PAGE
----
3 September 2010

Start early and never stop

I often write here about building up our stockpiles, creating gardens full of fresh vegetables and making, rather than buying, many of the requirements of a simple home. One thing we also have to be mindful of, and this is one of the most significant parts of our lives, is to nurture and support our families, and be the kind of person you want them to be. We have to build our families too.

My children are now 29 and 30 years old. Both have settled down with beautiful, caring partners, both are ambitious and have good jobs and both are the kindest and gentlest men you would ever care to meet. They make me one very proud mother. The past week of reading about nappies/diapers, and how to wash them, made me realise that a lot has changed in the 30 years since I was a young mother. But I am happy being at this end of child rearing, seeing my boys fully grown, out in the world, functioning extremely well in a competitive and sometimes hostile world. I'm not saying that we were perfect parents, but we did enough right to get a wonderful result, twice.

I think children learn a lot when they gather with the family around the dinner table. This is the one part of the day when everyone can sit and relax, talk about what happened that day, and listen to what everyone else did. This is the time when we show, rather than tell, what our family values are. It's important. If you don't take the time to reconnect everyday, children drift off in their own world. We need that time to let them know they're an important part of the family, you support them and if they need help, you're there. It needs to start early, from the time they're eating from a tiny bowl, and continue right through until they leave home. Each stage has its own unique lessons, each stage prepares for the next. There will be requests to sit in front of the TV and to eat in their room, but the answer to that should always be no. They don't understand the significance of the family gathering until they're older. No phones or iPods at the table. No disruptions. This family time comes first, no exceptions, all else can wait. That 30 minutes can make or break a family.

I think I was quite a strict mother, but in some ways I wasn't. I had rules for TV, movies and books - I had to approve them all, and there were time limits. I was involved in their school, was on the P&C, I knew their teachers, and let their teachers know I was involved. I knew their friends and welcomed them into our home, but was very careful about where they went in return. We took them travelling a lot, we went camping and on road trips most school holidays when Hanno could get away from work. I never threatened something I wasn't prepared to carry out. I surprised them with some freedoms they didn't expect and angered them by not letting them do other things. All the time, they knew they were loved and supported in their interests. During their teenage years, when all the normal drink and drug issues emerge, we got through them and came out the other side, stronger and closer. Even now, we have a very strong relationship and they talk to me about all manner of things. I'm not sure what the key is. I guess it's love and being strong through the tough times, while knowing when to lighten up and loosen the controls, and always, always, being there to listen with an open heart.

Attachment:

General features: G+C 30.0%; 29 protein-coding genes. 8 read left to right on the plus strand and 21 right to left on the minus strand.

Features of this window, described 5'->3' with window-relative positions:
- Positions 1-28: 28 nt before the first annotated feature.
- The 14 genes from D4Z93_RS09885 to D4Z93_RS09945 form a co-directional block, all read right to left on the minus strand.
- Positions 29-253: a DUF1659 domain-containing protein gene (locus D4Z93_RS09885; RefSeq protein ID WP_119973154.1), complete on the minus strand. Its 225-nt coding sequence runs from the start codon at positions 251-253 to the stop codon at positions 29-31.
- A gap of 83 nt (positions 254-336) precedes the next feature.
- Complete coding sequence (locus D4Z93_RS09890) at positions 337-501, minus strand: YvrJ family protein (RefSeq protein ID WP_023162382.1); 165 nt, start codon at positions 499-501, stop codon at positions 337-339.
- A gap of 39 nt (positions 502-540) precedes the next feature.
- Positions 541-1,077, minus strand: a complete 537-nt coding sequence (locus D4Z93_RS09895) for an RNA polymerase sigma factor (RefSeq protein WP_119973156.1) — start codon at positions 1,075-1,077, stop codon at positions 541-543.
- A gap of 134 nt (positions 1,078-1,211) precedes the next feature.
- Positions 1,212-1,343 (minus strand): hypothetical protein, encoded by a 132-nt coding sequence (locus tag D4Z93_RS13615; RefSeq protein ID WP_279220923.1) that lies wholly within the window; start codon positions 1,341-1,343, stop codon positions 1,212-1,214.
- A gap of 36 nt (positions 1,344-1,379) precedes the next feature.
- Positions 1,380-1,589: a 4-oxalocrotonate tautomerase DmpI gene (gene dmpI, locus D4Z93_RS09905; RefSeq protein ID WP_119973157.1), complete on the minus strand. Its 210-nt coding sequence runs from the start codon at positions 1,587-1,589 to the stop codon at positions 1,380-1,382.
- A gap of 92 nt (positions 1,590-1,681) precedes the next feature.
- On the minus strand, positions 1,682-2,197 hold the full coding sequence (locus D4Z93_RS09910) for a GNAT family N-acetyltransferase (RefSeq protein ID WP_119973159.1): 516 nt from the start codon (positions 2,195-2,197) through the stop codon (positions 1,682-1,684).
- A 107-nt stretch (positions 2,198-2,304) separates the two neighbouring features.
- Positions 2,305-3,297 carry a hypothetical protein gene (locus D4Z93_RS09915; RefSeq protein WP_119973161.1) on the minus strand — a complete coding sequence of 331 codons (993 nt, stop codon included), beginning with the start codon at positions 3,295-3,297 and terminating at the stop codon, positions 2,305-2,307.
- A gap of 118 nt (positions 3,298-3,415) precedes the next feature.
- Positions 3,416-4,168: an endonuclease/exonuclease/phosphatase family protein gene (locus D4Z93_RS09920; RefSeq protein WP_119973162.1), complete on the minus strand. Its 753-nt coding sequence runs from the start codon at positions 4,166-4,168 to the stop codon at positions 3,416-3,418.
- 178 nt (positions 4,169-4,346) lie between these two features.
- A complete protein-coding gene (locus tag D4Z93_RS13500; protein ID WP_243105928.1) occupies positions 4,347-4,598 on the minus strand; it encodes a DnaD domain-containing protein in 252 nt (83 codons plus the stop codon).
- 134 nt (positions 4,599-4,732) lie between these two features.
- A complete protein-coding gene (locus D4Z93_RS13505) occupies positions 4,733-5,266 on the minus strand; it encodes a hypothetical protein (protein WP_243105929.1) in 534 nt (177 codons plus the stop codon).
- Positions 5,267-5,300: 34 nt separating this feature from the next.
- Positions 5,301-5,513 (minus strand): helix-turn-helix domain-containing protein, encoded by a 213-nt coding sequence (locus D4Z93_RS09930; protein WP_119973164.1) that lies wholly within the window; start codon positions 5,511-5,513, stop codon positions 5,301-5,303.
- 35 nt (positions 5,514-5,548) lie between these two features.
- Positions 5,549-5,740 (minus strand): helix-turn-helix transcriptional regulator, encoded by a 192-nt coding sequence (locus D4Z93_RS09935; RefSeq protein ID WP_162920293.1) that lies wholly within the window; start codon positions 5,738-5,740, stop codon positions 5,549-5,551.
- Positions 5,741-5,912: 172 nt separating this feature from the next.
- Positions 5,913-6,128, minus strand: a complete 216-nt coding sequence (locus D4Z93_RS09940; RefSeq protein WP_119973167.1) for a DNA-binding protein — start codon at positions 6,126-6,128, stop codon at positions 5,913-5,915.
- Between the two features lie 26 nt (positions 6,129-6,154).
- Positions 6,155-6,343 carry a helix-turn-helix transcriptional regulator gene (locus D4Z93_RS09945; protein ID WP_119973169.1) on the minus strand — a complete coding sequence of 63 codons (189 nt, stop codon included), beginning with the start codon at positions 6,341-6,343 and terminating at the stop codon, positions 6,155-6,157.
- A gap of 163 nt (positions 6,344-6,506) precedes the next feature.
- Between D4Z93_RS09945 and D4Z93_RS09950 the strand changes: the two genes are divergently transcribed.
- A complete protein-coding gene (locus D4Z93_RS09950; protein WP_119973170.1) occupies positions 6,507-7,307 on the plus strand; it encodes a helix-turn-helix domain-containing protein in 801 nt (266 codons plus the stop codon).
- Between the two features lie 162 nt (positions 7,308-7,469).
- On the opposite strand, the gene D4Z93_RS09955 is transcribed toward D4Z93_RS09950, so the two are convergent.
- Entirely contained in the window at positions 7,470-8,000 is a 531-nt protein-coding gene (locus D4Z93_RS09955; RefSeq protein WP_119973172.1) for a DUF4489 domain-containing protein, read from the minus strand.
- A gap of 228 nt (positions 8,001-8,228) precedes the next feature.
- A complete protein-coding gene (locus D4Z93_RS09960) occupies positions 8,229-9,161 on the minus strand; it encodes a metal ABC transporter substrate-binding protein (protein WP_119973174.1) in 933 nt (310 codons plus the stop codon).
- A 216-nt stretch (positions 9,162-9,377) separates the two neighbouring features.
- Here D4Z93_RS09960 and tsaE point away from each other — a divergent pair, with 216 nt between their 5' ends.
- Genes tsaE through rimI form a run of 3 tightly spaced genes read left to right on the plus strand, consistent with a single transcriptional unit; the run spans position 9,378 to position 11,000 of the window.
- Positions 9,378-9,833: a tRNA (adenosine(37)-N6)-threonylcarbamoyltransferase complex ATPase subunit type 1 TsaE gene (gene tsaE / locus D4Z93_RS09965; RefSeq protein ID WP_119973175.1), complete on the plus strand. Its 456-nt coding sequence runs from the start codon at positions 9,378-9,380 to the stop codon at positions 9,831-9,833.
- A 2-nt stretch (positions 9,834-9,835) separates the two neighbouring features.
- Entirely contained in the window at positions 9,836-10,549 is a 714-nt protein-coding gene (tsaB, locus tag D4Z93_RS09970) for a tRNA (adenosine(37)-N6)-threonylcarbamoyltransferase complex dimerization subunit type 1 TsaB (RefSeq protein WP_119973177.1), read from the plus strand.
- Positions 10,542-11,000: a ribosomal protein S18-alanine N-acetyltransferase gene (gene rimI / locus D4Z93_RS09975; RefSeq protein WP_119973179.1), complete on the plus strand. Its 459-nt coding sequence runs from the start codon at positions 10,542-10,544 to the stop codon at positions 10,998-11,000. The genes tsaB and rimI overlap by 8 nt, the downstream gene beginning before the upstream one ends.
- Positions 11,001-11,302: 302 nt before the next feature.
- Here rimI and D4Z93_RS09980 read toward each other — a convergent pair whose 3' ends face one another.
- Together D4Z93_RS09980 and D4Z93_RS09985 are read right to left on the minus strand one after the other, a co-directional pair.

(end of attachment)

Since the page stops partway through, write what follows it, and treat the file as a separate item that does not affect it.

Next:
Remember that you have to change as a parent along the way. You will get nowhere fast if you try to parent a 13 year old in the same way you parent a nine year old, or if you expect a three year old to behave like a 7 year old. And time is important too, theirs and yours. Don't over schedule them, running around to after-school activities most days of the week will tire everyone, including you. Children need a lot of time when they can just play and use their own imagination. Structured events and activities block that from happening. Give them the gift of free afternoons when they can make a fort out of a sheet or hike in the National Park with their friends when they're teenagers.

As I get older I understand how undeniably crucial the family unit is. It's not only important that we build strong families of decent, competent, intelligent people for our own family's sake, we need to do it for our country's well being too. Children who have been nurtured by a loving family and have seen active parents working towards a greener and simpler future have a better chance of doing that themselves.

And while it takes a fair amount of money to raise children, they don't need to see that money but they do need to feel loved and appreciated. There are many things a child can do without, and you don't have to fret if you can't, or don't want to, supply iPods, phones, fashions and computers, but never be ungenerous with the love. Children want their parents' love and attention more than anything else. Acceptance, kindness and love delivered in full measure, consistently, over the years, builds character and confidence in a way no product ever can. The trick is to start early and never stop.
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